A few weeks back I talked a little about Goose Hunting and how in this one particular instance, we had geese land just outside of range. Those live geese drew in even more geese and, before we knew it, dozens were on the ground and not in a position for us to make a shot.
I’ve been thinking about that situation a lot. What would make those geese interested enough to come down with our decoys yet concerned enough to keep a safe distance?
In this case our blinds were concealed fairly well in a stubble corn field. I don’t think we stood out but there is always the possibility. While setting up in the dark, our decoys were arrange in a slight hollow. When the geese came in, they landed on top of a little rise and eventually moved away from us.
I think our decoy placement and lack of decoy movement was a likely reason for them to be wary. I chalked it up as a learning experience and, even though we didn’t get one of those geese, it was cool to see them come in and draw even more geese onto the ground.
While back out goose hunting on Saturday, we had the very same thing happen. Things were different this time, mainly in our concealment. We were setup in camo blinds on a snow covered field. Even with snow tossed onto portions of our blinds, we were painfully obvious.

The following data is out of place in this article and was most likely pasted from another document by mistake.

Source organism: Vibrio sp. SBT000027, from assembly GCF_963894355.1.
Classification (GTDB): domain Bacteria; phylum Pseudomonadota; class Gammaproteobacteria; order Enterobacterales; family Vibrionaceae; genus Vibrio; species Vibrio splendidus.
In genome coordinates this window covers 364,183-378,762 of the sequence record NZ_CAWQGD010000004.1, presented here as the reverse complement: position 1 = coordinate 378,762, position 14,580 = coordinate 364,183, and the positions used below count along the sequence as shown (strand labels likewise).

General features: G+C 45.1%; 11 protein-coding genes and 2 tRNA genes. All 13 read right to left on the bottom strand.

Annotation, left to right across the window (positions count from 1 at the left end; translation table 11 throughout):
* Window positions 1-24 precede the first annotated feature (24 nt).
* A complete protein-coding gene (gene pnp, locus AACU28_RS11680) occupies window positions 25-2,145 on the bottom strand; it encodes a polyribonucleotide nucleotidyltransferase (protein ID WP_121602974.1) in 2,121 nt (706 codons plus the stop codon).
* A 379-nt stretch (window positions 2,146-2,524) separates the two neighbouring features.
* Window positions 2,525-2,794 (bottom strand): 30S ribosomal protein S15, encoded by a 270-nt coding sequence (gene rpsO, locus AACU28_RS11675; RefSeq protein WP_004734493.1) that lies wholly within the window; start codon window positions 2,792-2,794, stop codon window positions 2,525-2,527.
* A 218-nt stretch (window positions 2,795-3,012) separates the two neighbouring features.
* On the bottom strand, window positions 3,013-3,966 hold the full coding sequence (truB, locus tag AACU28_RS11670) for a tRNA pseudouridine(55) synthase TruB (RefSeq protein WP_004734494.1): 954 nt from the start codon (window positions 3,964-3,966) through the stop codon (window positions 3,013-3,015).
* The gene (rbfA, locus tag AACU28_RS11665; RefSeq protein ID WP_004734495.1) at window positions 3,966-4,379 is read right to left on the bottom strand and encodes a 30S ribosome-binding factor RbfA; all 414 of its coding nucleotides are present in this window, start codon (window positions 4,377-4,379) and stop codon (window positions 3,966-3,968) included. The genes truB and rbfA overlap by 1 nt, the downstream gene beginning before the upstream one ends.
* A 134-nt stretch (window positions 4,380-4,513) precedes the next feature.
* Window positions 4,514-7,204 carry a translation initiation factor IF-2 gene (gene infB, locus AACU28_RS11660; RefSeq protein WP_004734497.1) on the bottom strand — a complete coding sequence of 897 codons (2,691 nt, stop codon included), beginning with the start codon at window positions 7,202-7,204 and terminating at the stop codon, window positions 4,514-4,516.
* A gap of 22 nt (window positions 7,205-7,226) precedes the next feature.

To entice the geese, we setup four and a half dozen decoys. We spread out over a large portion of the field then put the main body in with our blinds. We played the odds, geese could come in to the small groups of decoys we had away from our blinds, or they could come right into the landing zone we created.
The first flight of geese circled us once then came in for a landing. As we prepared to pop out of our blinds and shoot, they came up short and landed outside of range. We waited, hoping they might come into us for a shot. Unfortunately, they showed us no interest and stayed right were they were. A few minutes later a new flight came in and landed with the group of live geese.
This went on for about fifteen minutes before a third flight circled above. We popped out and began breaking shots. I couldn’t get in position to shoot behind and over my right shoulder so I took aim at the group on the ground, which was now getting up and flying away (I was hoping they would take off into the wind and come right into us, unfortunately it didn’t work that way and not a single goose went down).
For the rest of the day we had geese circle us once then get out of dodge. As a result, we had to take less then optimal shots. We didn’t kill any geese that day but it has left me more curious than ever. We obviously looked appealing enough to land but why didn’t the geese come in and socialize with the decoys?
Whatever the reason was for those geese avoiding us, it has flamed goose hunting from an enjoyable past time to a full fledged passion. Come next season, I intend to be a goose whisperer, of sorts. I’ve got a lot to learn about decoy placement and calling. I see a lot of YouTube Videos and books in my future.